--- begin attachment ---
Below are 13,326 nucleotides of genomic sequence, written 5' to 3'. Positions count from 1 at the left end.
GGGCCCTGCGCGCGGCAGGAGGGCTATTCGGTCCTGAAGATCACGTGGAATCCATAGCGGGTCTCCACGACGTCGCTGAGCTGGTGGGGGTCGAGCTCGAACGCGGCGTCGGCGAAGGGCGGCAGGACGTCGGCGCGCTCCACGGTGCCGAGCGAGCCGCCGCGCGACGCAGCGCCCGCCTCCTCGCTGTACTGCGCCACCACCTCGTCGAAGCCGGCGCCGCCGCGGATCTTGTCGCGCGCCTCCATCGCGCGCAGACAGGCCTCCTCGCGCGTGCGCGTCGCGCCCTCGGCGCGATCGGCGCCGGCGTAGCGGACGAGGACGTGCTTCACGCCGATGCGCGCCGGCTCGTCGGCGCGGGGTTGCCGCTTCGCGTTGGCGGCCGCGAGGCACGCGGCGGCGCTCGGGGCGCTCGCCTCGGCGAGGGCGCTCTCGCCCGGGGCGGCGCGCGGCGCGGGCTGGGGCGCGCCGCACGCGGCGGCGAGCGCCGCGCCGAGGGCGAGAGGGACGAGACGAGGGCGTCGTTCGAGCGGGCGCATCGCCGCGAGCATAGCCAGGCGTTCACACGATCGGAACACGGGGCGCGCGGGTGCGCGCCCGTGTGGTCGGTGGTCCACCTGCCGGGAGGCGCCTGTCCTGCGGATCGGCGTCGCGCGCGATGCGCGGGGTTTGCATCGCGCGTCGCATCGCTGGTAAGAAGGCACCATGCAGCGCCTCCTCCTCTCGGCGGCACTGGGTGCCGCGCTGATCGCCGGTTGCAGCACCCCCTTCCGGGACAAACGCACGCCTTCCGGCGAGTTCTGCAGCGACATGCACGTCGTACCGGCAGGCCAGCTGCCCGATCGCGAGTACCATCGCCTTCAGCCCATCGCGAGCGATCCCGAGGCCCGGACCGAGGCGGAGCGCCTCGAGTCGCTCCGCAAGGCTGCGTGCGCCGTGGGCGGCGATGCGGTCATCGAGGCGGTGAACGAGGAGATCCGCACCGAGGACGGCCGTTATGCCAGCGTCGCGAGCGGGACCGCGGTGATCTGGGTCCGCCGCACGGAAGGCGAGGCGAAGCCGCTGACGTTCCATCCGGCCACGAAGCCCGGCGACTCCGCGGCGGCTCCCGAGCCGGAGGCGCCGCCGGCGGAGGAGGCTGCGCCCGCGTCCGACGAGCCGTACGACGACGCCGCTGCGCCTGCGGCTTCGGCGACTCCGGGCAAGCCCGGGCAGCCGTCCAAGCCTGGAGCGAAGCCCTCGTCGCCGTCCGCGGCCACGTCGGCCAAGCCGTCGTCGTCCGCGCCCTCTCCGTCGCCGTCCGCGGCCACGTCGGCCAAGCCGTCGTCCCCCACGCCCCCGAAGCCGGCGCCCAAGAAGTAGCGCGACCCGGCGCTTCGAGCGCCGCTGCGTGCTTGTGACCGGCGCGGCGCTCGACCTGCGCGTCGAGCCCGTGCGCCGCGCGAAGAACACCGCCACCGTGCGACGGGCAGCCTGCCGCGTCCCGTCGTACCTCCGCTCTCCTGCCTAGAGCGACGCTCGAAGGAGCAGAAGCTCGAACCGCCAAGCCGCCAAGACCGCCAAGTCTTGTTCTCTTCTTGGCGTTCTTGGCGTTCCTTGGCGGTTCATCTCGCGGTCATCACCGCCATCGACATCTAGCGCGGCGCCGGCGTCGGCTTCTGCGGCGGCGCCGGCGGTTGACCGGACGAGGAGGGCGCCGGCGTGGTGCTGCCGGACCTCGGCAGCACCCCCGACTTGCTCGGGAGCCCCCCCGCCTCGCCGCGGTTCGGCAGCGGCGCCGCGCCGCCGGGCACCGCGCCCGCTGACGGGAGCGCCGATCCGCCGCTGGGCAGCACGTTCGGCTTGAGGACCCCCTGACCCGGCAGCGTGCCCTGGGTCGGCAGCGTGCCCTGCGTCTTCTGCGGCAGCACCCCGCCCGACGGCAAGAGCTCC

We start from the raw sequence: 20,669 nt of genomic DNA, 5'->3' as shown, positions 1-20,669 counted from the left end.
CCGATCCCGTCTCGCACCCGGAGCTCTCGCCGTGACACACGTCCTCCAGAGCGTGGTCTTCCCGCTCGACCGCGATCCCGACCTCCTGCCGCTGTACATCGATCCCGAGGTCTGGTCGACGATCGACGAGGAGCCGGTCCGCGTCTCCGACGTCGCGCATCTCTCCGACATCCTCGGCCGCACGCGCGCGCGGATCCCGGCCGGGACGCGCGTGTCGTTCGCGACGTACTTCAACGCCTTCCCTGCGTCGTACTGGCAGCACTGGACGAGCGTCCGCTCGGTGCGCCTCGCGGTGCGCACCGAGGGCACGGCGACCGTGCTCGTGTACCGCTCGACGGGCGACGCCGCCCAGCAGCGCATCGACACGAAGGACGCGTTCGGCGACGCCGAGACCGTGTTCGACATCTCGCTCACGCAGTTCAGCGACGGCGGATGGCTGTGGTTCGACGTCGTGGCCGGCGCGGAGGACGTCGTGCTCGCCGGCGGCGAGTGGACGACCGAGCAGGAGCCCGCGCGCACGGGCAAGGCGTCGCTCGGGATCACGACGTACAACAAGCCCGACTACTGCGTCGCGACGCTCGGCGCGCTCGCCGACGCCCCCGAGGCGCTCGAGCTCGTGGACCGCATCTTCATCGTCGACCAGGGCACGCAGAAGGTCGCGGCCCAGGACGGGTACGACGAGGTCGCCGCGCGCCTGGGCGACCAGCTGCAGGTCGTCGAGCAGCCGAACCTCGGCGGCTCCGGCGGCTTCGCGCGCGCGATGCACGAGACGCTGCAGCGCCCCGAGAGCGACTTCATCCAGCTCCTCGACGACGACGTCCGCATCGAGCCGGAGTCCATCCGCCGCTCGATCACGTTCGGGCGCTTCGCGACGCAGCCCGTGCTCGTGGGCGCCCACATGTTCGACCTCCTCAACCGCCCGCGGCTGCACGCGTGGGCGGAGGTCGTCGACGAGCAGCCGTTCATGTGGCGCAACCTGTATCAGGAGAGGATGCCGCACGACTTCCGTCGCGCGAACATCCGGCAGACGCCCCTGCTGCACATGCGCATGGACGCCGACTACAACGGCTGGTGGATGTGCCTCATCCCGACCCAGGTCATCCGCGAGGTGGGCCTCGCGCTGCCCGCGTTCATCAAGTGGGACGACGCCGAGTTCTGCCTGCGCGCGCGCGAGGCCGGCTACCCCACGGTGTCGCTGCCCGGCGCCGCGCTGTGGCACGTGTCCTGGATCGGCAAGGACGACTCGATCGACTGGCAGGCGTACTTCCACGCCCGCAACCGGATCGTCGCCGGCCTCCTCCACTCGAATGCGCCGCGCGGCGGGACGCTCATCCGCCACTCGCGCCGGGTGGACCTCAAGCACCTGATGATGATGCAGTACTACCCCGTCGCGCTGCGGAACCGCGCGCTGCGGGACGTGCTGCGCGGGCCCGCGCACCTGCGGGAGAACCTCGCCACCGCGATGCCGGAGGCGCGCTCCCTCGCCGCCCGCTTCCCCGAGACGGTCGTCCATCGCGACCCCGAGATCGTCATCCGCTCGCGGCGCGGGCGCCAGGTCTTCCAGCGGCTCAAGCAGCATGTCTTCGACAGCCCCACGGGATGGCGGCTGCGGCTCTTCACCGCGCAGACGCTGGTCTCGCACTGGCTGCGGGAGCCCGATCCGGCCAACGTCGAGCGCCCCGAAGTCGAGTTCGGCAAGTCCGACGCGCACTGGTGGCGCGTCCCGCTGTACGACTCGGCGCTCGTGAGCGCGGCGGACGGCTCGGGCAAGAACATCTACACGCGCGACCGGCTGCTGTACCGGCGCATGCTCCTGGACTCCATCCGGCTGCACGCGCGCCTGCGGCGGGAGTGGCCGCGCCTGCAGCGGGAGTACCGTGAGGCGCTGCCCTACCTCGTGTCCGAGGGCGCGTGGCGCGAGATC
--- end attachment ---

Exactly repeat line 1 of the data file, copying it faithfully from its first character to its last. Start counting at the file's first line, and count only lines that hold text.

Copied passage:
Below are 13,326 nucleotides of genomic sequence, written 5' to 3'. Positions count from 1 at the left end.